Thursday, September 6, 2018

Romance Authors are Writers of Influence by Dora Bramden

This months topic of writers of influence got me thinking about how many writers have influenced me. One thing they have in common is that they wrote romance, relationship stories with a happy ending.

The romance genre was once overlooked as having cultural influence. Probably due to it being written mainly by women but also because it appealed most to women. But that is precisely the reason it should be given credit. Male historians weren’t so interested in social change outside of war and politics. But now women historians are asking questions that pertain to the lives of the female role models and people of note. Also, romance writers have an impact, on the women who read them, their family life, roles in the workplace and their roles of responsibility in general.

While the male gender had for so many years dominated what women read about themselves,  the rise of female romance authors changed that. They started telling stories with female main characters that shaped their world and made life better for themselves and the community around them.
Women reading these stories saw heroines proactively participating. Powerful and making things happen. Female characters modeled empowering behavior in the books women read.

Change is slow, and I know there isn’t really a direct link that I can point to, but the rise in women’s power came when they started to take their place among the ranks of working men. Jane Austen was a Vicar’s daughter and never expected to earn money. But in publishing her stories, she gained some independence and a voice through her novels.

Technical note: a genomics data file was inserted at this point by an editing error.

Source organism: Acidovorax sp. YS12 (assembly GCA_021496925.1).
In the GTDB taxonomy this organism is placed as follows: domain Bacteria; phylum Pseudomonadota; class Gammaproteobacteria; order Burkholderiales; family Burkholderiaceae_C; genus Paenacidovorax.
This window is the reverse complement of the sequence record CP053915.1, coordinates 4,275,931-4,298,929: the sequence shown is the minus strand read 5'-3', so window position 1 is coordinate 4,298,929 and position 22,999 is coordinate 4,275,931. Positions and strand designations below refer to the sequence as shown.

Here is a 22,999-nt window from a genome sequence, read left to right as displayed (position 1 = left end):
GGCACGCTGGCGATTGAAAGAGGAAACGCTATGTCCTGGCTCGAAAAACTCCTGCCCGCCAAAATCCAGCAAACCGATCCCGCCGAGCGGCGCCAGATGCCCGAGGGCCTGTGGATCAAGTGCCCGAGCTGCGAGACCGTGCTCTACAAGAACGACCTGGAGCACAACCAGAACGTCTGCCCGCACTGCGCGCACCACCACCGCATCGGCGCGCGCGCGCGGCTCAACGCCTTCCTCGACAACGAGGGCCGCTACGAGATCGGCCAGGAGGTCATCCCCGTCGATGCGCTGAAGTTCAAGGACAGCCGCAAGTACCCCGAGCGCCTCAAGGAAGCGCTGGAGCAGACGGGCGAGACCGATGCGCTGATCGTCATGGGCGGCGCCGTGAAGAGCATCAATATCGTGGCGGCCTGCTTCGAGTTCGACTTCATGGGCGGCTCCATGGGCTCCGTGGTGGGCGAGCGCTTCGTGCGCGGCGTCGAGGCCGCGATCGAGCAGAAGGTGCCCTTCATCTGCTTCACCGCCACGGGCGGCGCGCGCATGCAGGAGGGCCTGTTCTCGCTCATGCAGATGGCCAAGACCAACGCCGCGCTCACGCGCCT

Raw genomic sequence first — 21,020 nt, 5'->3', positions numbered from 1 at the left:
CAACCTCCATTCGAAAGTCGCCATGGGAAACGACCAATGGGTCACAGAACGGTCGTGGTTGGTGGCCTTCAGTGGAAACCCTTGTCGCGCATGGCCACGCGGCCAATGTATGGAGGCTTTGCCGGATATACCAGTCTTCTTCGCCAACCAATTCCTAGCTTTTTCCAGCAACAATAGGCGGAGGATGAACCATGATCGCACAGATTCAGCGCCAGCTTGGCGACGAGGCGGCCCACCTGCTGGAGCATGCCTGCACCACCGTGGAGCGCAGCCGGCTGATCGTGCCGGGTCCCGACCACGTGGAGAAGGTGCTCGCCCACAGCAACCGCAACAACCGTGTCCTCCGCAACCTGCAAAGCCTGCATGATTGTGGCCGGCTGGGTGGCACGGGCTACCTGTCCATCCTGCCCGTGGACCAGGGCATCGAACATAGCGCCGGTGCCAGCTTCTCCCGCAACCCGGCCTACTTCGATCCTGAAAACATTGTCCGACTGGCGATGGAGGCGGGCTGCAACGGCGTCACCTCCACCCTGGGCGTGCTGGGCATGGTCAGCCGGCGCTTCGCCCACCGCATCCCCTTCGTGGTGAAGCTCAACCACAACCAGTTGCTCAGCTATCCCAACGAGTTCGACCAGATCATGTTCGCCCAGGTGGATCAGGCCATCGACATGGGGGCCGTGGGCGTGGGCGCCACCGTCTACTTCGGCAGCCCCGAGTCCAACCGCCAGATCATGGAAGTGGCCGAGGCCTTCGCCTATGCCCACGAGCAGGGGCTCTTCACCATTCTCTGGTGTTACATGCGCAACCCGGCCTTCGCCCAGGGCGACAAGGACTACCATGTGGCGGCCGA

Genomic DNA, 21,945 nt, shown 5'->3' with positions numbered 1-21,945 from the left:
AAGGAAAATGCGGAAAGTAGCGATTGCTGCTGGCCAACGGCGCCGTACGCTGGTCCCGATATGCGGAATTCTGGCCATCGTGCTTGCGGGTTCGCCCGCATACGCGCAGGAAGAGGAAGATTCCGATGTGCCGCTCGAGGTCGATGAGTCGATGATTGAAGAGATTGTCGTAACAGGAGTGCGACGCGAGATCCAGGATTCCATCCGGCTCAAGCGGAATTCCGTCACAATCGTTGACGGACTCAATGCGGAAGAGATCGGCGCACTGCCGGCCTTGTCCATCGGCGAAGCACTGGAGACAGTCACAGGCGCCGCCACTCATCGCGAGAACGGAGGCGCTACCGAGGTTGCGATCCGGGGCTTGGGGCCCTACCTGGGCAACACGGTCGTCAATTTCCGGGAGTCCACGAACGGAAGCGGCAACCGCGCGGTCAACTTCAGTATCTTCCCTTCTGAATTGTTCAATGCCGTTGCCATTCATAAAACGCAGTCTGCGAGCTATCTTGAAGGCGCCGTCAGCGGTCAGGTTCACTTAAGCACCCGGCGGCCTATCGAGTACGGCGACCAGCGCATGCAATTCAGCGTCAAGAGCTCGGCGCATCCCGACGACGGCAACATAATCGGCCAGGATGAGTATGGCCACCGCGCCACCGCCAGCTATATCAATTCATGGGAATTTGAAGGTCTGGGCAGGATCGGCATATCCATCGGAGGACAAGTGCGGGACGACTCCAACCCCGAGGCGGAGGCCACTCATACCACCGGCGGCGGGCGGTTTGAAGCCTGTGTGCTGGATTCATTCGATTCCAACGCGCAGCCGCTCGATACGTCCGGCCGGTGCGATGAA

Because her letters to her sister were published, we have been given an insight into her attitudes toward society, and it’s inequities. In her life she chose to reject marriage as an institution, refusing to wed without love. She wouldn’t give up her independence because society told her that was her only way of having success.

This has enabled us to see that those views paralleled in her works of fiction. Elizabeth Bennet refused Mr. Darcy’s first marriage proposal because she wouldn’t give in to societies pressure to marry for security alone. It had to be a marriage that gave her something more substantial. It had to be about love.

Romance as a genre has traditionally been a male and a female who look to form a loving relationship. This has been the same since  Charlotte Brontë, published Jane Eyre under the pen name "Currer Bell," in 1847. Jane was dependent on her circumstances, however, was never subservient. She used every bit of power available to her to be self-determining. The pay off was a  happy ending with the man she loved. This was a time when women were expected to be little more than a helpmate for a man and to provide him with children. She saves Mr. Rothschild from a lonely existence.

Since those early days, when women often chose to publish under a male name so that they’d be taken seriously, we have come a long way in the quest for rights for women. We are now sitting in the houses of parliament and running countries. It’s not hard to imagine Jane Eyre stepping up should the occasion arise for her to use her power of intellect for the good of all.

Over the last couple of centuries, romance novels have continued to keep pace with women’s empowerment. Romance novels now contain women in roles that give men a challenge intellectually.
A favorite novel, ‘The Accidental Tourist’ by Anne Tyler is a masterpiece.  Muriel is a dog trainer who takes Macon’s dog in hand and teaches him to respect her. Although she is poor, she’s extremely resourceful. When Muriel and Macon fall in love, he thinks they’re too different. Muriel finds a way to show Macon that she’s the right person for him. She follows him on a trip to Paris. He’s amazed and can’t work out how Muriel has managed it. She goes over her elaborate arrangements with him, including calling in favors and doing trades. This teaches him to respect her and her talent for making things happen.